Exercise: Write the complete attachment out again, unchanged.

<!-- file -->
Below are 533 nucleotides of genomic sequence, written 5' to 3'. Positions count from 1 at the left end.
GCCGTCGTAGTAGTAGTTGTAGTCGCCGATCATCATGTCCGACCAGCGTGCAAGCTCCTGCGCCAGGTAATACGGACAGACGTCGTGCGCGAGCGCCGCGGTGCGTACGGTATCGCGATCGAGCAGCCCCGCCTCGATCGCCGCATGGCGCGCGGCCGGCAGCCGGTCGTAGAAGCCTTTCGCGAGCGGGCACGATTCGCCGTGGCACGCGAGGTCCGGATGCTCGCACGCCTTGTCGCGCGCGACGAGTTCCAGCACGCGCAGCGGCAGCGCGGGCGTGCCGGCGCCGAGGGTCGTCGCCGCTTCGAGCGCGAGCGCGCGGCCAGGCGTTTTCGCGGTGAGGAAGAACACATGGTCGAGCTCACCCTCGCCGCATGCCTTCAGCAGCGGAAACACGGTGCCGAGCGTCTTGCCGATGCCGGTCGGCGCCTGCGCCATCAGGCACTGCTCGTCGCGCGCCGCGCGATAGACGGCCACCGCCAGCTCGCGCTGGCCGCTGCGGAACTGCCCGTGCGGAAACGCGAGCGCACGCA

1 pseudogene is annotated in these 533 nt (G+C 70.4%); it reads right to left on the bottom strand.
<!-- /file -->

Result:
Below are 533 nucleotides of genomic sequence, written 5' to 3'. Positions count from 1 at the left end.
GCCGTCGTAGTAGTAGTTGTAGTCGCCGATCATCATGTCCGACCAGCGTGCAAGCTCCTGCGCCAGGTAATACGGACAGACGTCGTGCGCGAGCGCCGCGGTGCGTACGGTATCGCGATCGAGCAGCCCCGCCTCGATCGCCGCATGGCGCGCGGCCGGCAGCCGGTCGTAGAAGCCTTTCGCGAGCGGGCACGATTCGCCGTGGCACGCGAGGTCCGGATGCTCGCACGCCTTGTCGCGCGCGACGAGTTCCAGCACGCGCAGCGGCAGCGCGGGCGTGCCGGCGCCGAGGGTCGTCGCCGCTTCGAGCGCGAGCGCGCGGCCAGGCGTTTTCGCGGTGAGGAAGAACACATGGTCGAGCTCACCCTCGCCGCATGCCTTCAGCAGCGGAAACACGGTGCCGAGCGTCTTGCCGATGCCGGTCGGCGCCTGCGCCATCAGGCACTGCTCGTCGCGCGCCGCGCGATAGACGGCCACCGCCAGCTCGCGCTGGCCGCTGCGGAACTGCCCGTGCGGAAACGCGAGCGCACGCA

1 pseudogene is annotated in these 533 nt (G+C 70.4%); it reads right to left on the bottom strand.